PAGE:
Americans for Financial Reform Education Fund submitted a comment to the Securities and Exchange Commission (SEC) supporting its proposal to prohibit conflicts of interest in securitizations. Such conflicts were at the heart of the Great Financial Crisis of 2008 leading to trillions of dollars in losses across the financial system and irreparable harm to millions of homeowners. Now, with the growth in securitizations such as those backed by commercial real estate and other assets, the SEC’s proposals can ensure that similar practices do not happen again at the harm of investors and others.
AFREF submitted comments to the Office of Information and Regulatory Affairs on its proposal to modernize the regulatory process to better account for racial and economic inequality, climate change, and other factors within economic analysis; and improve transparency and empower and benefit members of marginalized communities through the regulatory process.
Americans for Financial Reform Education Fund and 12 other signers submitted a letter to the Securities and Exchange Commission reiterating the need for the SEC to finalize a strong set of rules to better protect investors in private funds, which include hedge funds and private equity.
AFREF submitted a comment to the Centers for Medicare and Medicaid Services (CMS) on their proposed rule to require the disclosure of important information regarding the ownership and control of nursing facilities, including when an owning or managing entity is a private equity (PE) company or a Real Estate Investment Trust (REIT).
Private equity and healthcare are incompatible and AFREF states in the letter that the current lack of transparency in ownership of facilities exacerbates the problem and shields owners and investors from accountability for the performance of the businesses they own and welcomes the disclosure rule.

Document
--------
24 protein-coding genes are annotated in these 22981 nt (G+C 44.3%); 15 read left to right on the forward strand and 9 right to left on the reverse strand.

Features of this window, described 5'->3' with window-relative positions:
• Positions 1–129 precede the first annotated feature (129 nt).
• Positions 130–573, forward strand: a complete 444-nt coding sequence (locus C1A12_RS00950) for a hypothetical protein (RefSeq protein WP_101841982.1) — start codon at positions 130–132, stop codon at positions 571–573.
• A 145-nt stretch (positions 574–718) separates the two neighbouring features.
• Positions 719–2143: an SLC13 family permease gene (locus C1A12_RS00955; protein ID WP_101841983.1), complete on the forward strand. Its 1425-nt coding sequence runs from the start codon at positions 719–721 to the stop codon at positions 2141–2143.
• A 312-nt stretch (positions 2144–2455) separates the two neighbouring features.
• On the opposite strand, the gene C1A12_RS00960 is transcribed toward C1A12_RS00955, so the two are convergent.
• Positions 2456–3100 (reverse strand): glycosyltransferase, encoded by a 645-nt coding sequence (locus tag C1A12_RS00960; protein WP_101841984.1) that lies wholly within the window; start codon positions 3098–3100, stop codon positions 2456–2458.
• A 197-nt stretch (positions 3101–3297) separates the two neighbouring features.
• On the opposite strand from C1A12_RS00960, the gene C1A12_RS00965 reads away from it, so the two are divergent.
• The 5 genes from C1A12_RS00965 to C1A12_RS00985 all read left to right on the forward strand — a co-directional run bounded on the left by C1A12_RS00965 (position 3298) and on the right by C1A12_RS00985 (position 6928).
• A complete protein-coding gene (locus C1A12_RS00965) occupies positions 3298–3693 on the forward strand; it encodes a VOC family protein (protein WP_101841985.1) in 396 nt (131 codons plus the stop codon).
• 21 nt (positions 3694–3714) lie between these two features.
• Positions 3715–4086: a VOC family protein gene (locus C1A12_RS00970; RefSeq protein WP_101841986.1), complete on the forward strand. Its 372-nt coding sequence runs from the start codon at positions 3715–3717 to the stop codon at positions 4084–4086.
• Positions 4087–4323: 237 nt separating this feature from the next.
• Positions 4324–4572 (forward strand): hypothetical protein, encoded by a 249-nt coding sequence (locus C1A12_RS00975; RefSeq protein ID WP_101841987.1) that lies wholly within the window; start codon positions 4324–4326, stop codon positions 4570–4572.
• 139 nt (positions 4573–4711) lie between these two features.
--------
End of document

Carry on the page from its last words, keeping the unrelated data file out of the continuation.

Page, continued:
AFREF joined a comment letter that strongly supports the CFPB’s proposed safe harbor of $8 for credit card late fees. The CFPB provided ample evidence that this amount is fair, reasonable, and proportional to the costs incurred by issuers for late payments.
AFREF joined a letter led by the Open Markets Institute and supported by 50 labor and public interest groups urging the Federal Trade Commission (FTC) to ban non-compete clauses as well as functionally equivalent restraints such as training repayment agreement provisions (or TRAPs), for all workers.
AFREF joined partner organizations to comment on the FHA’s 203(k) Rehabilitation Mortgage Insurance Program, a program that provides critical financing for low- and moderate-income people seeking to purchase a home in need of repairs. The comment letter details a number of changes that would increase participation in the program.
AFREF submitted a comment letter in response to the Environmental Protection Agency’s request for information for the Environmental and Climate Justice Block Grant Program (ECJ Program), which provides funding for financial and technical assistance to carry out environmental and climate justice activities to benefit disadvantaged communities. The letter highlights the need for the ECJ Program to minimize barriers for the most climate-vulnerable applicants, prioritize the needs and perspectives of all underrepresented or historically marginalized community members, and prioritize projects that combat the harmful effects of bluelining by financial service providers.